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Turning hot and cold: how the weather changes Australians’ food likes and consumption

Source: Roy Morgan Single Source (Australia), July 2010– June 2015, average quarterly sample n=4,573 Australians 14+.

When it comes to the food Aussies like eating, it seems we have a case of seasonal affective disorder… and short memories, new food preference and consumption data from Roy Morgan Research shows.

Soup and salad in particular each have their season to shine, as the chart below shows. Since 2010, around 45% of Australians ate soup during an average week in its peak July to September winter quarter. But come summer, soup consumption more than halves to just 20% on average. Salad also has seasonal ups and downs, but swings less than soup: around 70% of us eat salad during peak summery weeks in January to March, but consumption stays up around 60% in the off-season.

Seasonal trends in liking and eating soups and salads

Source: Roy Morgan Single Source (Australia), July 2010– June 2015, average quarterly sample n=4,573 Australians 14+.

But while seasonal consumption of hearty soups and crisp salads is perfectly logical, there’s also an equivalent cycle for our general food likes—and here soup is also hardest hit.

In peak salad-eating weather each year, around 70% of us agree we like salad, the same proportion as eat it. By winter, salad-liking has dipped only marginally—much less than the drop in consumption. That is, even though we’re less likely to eat salad when it’s chilly, most remember that they actually enjoy it. 

For soup, however, many of its poor-weather friends simply forget about it once the sun’s out. While almost two-thirds of us agree we like soup in winter, six months later only a bit more half of us admit we like it.

Andrew Price, General Manager – Consumer Products, Roy Morgan Research, says:

“It seems soup is something that many Aussies like when it’s cold outside but turn their nose up at when the sun comes out.

“Since 2010 up to 3 in 10 Australians 14+ bought soup in an average four weeks during the winter season July to September. This quickly drops to as low as 1 in 8 from January to March.

“But of course soup doesn’t have to be hot (just as not all salads are cold). Perhaps there’s a gap in the market and on the shelves for supermarkets to stock some spicy gazpacho, vichyssoise or chilled borscht over the summer.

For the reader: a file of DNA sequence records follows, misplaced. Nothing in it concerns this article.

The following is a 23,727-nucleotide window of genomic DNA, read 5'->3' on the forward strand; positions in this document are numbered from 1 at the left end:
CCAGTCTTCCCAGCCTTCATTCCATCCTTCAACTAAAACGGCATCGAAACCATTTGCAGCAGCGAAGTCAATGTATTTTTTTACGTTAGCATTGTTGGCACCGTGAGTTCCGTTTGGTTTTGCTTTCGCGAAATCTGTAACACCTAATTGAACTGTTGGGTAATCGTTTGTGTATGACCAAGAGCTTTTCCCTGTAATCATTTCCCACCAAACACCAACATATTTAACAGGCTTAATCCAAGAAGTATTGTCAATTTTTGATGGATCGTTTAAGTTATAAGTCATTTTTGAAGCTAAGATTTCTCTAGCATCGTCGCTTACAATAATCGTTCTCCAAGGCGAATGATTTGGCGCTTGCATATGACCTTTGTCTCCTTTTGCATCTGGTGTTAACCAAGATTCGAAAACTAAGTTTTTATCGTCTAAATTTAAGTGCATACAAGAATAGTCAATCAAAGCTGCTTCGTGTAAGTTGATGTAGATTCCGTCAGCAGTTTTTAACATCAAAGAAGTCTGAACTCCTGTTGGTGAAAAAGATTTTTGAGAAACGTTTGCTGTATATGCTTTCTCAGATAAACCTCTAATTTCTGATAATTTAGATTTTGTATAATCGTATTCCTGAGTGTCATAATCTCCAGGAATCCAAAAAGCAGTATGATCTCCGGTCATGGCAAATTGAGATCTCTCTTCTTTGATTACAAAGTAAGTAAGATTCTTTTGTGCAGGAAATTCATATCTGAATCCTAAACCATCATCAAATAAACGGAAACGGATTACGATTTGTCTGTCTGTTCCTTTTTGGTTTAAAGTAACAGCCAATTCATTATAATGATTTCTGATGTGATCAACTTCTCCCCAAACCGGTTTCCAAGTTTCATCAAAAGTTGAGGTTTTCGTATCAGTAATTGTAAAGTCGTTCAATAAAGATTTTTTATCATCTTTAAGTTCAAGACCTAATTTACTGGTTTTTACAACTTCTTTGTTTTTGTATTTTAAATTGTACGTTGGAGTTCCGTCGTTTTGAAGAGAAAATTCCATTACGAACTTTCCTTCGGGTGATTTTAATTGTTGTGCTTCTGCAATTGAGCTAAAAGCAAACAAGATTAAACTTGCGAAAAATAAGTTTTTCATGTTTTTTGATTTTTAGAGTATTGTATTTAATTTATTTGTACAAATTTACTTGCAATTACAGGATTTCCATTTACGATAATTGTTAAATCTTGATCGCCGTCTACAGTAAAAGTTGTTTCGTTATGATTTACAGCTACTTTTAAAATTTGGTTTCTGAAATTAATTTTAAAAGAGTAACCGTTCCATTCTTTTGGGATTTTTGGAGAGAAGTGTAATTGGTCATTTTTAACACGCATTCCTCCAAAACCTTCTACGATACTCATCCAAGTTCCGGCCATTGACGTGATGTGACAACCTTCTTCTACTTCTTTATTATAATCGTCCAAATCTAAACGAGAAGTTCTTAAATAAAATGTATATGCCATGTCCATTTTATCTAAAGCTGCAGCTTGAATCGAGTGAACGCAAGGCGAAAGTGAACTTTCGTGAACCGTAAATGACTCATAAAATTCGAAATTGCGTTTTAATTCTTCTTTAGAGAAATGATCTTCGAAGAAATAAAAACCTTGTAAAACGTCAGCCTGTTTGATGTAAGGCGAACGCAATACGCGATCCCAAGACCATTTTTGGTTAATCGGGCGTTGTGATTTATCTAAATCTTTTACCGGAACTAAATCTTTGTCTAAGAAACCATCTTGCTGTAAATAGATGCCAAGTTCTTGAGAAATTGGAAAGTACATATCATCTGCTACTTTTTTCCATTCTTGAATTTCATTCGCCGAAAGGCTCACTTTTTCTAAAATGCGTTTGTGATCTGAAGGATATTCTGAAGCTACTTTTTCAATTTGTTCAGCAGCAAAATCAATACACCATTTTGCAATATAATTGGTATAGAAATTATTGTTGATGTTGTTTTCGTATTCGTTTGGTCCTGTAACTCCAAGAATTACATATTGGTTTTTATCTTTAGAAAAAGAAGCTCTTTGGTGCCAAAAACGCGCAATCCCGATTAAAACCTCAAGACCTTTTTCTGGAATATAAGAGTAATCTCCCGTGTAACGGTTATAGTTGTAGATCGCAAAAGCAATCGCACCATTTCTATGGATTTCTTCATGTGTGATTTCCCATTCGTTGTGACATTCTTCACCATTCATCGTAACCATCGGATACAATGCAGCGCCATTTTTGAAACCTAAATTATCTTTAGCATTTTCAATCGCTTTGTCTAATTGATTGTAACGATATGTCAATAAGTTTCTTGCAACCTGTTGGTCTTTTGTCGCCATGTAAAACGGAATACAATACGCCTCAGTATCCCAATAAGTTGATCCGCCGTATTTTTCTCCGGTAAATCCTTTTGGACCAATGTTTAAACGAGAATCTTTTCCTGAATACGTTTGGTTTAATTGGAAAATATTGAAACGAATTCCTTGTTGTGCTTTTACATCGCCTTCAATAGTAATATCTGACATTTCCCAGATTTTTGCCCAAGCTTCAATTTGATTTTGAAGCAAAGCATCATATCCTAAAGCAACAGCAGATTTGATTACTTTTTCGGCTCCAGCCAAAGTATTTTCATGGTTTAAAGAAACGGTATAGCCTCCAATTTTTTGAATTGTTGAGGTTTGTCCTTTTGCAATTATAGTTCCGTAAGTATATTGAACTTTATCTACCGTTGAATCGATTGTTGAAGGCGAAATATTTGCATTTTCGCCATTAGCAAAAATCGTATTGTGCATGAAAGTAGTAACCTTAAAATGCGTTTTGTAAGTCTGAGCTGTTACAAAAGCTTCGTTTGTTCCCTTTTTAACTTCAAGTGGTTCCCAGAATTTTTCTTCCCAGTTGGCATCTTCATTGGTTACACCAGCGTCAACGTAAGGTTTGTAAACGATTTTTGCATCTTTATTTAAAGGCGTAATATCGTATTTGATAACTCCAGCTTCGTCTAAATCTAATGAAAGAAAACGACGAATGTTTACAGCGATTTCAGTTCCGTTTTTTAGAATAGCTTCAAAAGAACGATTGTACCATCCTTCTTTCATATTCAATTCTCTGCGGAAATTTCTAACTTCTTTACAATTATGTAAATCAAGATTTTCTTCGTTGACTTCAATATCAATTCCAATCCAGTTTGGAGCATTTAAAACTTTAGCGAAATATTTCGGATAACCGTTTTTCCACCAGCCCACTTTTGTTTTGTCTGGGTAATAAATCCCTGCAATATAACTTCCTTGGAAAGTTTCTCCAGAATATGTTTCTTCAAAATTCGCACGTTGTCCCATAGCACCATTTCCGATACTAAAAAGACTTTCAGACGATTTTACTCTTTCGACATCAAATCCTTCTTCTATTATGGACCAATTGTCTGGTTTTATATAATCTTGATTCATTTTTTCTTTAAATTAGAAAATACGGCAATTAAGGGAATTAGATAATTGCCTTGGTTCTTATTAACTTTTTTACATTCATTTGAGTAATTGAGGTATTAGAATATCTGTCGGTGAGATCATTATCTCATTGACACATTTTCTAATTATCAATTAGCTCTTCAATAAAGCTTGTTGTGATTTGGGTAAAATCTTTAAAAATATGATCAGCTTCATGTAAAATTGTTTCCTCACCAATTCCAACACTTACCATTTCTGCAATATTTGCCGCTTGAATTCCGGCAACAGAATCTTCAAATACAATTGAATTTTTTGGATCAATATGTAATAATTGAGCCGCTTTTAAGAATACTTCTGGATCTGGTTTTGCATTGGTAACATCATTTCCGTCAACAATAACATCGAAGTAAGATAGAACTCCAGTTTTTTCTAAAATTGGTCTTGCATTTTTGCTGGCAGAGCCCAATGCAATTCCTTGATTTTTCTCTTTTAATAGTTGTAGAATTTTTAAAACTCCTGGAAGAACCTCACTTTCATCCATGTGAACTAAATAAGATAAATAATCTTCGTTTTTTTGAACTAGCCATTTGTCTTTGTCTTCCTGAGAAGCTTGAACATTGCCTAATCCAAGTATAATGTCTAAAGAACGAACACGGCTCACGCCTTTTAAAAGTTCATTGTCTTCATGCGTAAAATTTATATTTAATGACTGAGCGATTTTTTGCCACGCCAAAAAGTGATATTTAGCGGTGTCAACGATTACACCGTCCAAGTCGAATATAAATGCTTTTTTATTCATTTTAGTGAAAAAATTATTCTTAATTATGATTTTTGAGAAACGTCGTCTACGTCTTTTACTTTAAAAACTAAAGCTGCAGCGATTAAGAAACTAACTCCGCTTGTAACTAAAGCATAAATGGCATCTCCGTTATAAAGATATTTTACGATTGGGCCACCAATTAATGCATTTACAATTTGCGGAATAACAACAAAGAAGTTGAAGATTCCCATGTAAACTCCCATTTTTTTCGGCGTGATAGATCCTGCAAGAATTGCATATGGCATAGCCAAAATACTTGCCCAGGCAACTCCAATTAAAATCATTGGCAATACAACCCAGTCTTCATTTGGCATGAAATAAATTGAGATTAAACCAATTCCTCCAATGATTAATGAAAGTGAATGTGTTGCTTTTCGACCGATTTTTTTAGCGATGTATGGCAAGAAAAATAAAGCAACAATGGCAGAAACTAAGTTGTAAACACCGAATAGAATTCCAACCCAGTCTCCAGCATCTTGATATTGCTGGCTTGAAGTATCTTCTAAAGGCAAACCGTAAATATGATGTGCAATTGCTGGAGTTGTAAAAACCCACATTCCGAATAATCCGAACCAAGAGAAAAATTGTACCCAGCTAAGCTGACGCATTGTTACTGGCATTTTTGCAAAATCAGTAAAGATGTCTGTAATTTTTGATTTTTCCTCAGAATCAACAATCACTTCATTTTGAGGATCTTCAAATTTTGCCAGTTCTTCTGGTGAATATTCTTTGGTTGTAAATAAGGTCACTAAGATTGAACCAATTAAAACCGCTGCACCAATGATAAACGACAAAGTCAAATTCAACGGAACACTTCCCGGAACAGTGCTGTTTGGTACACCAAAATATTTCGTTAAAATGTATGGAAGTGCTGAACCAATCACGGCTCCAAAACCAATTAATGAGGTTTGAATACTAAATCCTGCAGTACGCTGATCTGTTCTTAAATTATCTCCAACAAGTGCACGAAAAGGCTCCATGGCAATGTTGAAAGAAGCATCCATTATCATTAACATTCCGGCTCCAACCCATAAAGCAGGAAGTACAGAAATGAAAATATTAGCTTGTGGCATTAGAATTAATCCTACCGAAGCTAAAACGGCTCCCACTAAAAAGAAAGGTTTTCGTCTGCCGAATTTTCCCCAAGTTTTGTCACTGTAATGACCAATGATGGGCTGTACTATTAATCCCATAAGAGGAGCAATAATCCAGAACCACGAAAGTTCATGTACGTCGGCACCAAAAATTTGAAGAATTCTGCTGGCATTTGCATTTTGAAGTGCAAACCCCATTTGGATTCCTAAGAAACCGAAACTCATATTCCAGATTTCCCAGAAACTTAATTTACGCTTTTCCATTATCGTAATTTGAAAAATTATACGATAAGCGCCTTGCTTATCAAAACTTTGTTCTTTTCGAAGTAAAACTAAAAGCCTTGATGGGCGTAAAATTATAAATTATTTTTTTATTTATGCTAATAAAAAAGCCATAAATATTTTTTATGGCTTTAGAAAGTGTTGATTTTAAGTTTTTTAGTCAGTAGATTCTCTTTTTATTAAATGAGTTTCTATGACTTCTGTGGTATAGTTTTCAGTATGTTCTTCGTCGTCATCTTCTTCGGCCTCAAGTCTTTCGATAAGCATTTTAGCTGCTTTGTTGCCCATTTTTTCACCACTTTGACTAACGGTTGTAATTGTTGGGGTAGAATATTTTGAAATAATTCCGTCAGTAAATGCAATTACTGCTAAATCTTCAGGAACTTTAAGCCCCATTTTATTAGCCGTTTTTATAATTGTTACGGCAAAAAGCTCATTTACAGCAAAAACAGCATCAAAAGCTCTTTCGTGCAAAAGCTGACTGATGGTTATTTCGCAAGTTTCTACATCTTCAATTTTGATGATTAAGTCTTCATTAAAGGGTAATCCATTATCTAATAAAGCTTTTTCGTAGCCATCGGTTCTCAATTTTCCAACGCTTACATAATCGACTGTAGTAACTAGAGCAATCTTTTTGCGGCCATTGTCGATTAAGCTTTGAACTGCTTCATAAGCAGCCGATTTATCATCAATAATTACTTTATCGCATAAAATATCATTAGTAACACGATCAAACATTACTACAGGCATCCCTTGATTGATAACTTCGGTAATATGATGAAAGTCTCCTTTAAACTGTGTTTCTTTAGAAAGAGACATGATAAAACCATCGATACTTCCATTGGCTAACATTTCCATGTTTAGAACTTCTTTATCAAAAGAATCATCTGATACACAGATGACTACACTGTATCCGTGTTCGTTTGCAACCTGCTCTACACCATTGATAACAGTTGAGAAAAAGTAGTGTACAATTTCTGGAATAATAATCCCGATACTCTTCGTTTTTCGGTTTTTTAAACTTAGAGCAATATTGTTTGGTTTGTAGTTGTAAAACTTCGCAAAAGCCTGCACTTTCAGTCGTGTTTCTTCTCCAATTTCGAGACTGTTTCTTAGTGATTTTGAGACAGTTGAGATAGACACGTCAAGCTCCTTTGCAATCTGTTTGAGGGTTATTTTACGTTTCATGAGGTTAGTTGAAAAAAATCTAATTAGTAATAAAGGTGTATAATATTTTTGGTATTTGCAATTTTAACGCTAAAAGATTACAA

“By correlating food preferences, eating habits and purchasing patterns, across geography and demographics, our Single Source research can help paint a total picture of consumer consumption and identify market gaps for food manufacturers, distributors, retailers and marketers.” 

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About Roy Morgan

Roy Morgan is the largest independent Australian research company, with offices throughout Australia, as well as in Indonesia, the United States and the United Kingdom. A full service research organisation specialising in omnibus and syndicated data, Roy Morgan has over 70 years’ experience in collecting objective, independent information on consumers.

Margin of Error

The margin of error to be allowed for in any estimate depends mainly on the number of interviews on which it is based. Margin of error gives indications of the likely range within which estimates would be 95% likely to fall, expressed as the number of percentage points above or below the actual estimate. Allowance for design effects (such as stratification and weighting) should be made as appropriate.

Sample Size

Percentage Estimate

40%-60%

25% or 75%

10% or 90%

5% or 95%

1,000

±3.0

±2.7

±1.9

±1.3

5,000

±1.4

±1.2

±0.8

±0.6

7,500

±1.1

±1.0

±0.7

±0.5

10,000

±1.0

±0.9

±0.6

±0.4

20,000

±0.7

±0.6

±0.4

±0.3

50,000

±0.4

±0.4

±0.3

±0.2